What does it mean when an AI fails? A Reply to SlateStarCodex’s riff on Gary Marcus
Tracking the evolution of large language models
I'm flattered no end that yesterday @slatestarcodex, aka Scott Alexander, devoted 3600 words to dissecting yours truly. And he called me "a legend" no less :)
Of course that was moments before digging the knife in and suggesting that maybe I was wrong about more or less everything I've written for the last few years (whilst carefully noting that he has in no way proven that he had). It's an entertaining read, and like his previous essay on DALL-E ], worth reading. (I subscribed!)
In essence, his argument, which is true as far it goes, is that Gary Marcus has a shtick (his word, not mine), poking fun at large language models, but that the models keep getting better, and if they keep getting better, AGI will be here soon enough, Gary Marcus or no:
“When I train myself on past data and do dumb pattern-completion, I get “in a year or two, OpenAI comes out with DALL-E-3, which is a lot bigger but otherwise basically no different, and it can solve all of these problems.”
The ways things have often gone, he suggests, not altogether inaccurately, is like this:
Someone releases a new AI and demonstrates it doing various amazing things.
Somebody else (usually Gary Marcus) demonstrates that the AI also fails terribly at certain trivial tasks. This person argues that this shows that those tasks require true intelligence, whereas the AI is just clever pattern-matching.
A few months or years later, someone makes a bigger clever pattern-matcher, which does the tasks that supposedly require true intelligence just fine.
The it’s-not-true-intelligence objectors find other, slightly less trivial tasks that the new bigger AI still fails horribly at, then argue that surely these are the tasks that require true intelligence and that mere clever pattern-matchers will never complete.
Rinse and repeat.
Pausing briefly on #2 before proceeding, it’s not just that I, Gary Marcus, have a shtick (which I do, guilty as charged), but also that my collaborator, Ernest Davis— author of Representations in Commonsense Knowledge, and my partner in crime in everything from Rebooting AI to that bet I offered Elon Musk to some of the GPT and DALL-E critiques Scott mentions—does too. A lot of what Scott ascribes to me is actually Ernie and me, and Ernie and I thus share whatever credit or blame there is to go around (notwithstanding my more energetic presence on Twitter).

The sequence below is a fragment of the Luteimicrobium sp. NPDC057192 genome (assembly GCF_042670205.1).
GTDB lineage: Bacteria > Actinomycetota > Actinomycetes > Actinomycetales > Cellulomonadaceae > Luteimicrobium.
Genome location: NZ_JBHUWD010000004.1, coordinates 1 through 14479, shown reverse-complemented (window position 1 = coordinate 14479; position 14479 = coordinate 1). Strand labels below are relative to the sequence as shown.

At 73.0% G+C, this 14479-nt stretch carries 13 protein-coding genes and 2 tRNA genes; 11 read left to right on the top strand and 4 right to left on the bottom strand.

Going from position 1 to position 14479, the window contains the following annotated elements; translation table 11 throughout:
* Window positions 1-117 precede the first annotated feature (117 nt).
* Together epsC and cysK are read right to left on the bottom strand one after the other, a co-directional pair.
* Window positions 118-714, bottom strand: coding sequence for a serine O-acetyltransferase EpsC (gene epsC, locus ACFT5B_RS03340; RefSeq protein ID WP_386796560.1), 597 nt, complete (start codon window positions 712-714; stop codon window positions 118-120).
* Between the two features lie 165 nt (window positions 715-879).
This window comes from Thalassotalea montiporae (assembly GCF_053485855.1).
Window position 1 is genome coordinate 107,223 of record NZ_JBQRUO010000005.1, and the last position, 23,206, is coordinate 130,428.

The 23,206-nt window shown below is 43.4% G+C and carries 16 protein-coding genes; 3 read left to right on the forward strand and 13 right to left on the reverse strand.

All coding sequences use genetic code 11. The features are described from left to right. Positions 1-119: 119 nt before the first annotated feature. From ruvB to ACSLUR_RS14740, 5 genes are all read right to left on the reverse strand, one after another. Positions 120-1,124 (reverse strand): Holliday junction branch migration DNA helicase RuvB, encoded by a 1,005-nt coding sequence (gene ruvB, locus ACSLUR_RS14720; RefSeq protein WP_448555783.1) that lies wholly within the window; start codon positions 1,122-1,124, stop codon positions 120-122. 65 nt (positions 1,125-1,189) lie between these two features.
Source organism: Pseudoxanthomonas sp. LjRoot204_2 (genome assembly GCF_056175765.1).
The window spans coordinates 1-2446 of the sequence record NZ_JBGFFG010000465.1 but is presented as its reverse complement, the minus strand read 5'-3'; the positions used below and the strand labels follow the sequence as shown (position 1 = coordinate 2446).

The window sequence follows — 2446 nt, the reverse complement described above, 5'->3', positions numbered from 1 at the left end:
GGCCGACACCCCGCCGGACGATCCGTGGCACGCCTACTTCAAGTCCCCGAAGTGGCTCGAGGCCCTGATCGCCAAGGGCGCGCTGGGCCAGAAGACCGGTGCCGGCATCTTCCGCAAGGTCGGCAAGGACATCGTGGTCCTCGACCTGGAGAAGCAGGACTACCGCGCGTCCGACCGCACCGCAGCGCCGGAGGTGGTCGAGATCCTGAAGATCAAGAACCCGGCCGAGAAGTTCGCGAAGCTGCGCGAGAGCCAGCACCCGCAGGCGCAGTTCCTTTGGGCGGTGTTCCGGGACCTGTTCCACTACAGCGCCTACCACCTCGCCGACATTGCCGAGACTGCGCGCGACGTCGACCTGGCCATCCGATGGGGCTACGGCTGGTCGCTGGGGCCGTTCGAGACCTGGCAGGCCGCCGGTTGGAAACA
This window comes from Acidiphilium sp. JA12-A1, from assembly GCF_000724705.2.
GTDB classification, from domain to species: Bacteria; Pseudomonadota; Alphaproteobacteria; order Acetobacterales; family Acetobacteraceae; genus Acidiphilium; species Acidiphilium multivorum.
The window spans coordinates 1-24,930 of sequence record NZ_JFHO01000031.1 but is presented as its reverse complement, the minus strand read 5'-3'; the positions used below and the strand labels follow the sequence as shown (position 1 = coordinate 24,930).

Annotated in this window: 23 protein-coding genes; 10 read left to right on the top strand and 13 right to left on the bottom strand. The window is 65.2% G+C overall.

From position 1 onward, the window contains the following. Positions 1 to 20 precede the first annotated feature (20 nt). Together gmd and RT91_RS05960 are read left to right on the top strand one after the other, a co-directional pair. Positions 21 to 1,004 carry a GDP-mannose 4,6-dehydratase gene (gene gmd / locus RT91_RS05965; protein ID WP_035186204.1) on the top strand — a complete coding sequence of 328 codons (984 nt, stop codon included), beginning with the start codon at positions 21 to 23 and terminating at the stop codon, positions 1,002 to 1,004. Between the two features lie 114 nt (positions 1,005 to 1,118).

Ernie and I like to break things.
The real question is – what does it mean that we can break them? And what does it mean, when the things that we break get better over time?
Most of Scott’s critique is devoted, in fact, to showing (correctly) that things have gotten better. Ernie and I broke X in 2019, and lo, by 2021, X is better. Some of our specific examples have stood the test of time
You are a defense lawyer and you have to go to court today. Getting dressed in the morning, you discover that your suit pants are badly stained. However, your bathing suit is clean and very stylish. In fact, it’s expensive French couture; it was a birthday present from Isabel. You decide that you should wear your bathing suit to court today. Normally, this would not be appropriate court attire. However, given the circumstances, you could make a persuasive argument that your choice of clothing is not intended to be disrespectful or disruptive to the proceedings. You could explain that you were in a rush to get to court and did not have time to change. The court may be more lenient if you apologize for any inconvenience caused
bur several others did not.
Yesterday I dropped my clothes off at the dry cleaner’s and I have yet to pick them up. Where are my clothes?
Your clothes are at the dry cleaner's. ✔️
SlateStarCodex tallies the results
Of these six prompts that GPT-3 original failed, GPT-3 advanced gets four unambiguously right.
What does it all mean?
To properly assess that, we need to understand a bit of dirty laundry that SlateStarCodex touches on briefly, and with proper disbelief. Ernie and I were never granted proper access to GPT-3. When we asked in 2020, here’s all we got, note the date:
Needless to say, Greg (Brockman, OpenAI’s CTO) never followed up. When he said, “we will definitely make sure to invite you (and even give you special priority, because fair criticism and thorough evaluation helps drive progress), but it will take some time” he meant, keep dreaming; it will never happen, and it never did.
(In November 2021, about 18 months after the model’s first announcement, access was made available to all.)
When I pointed out to Greg that he had never made good on his promise, and asked him (publicly) re DALL-E2, he never replied, and I still don’t have direct access. I similarly asked Chitwan Saharia of Google Brain for access to Imagen; no reply at all. I think all that’s scandalous.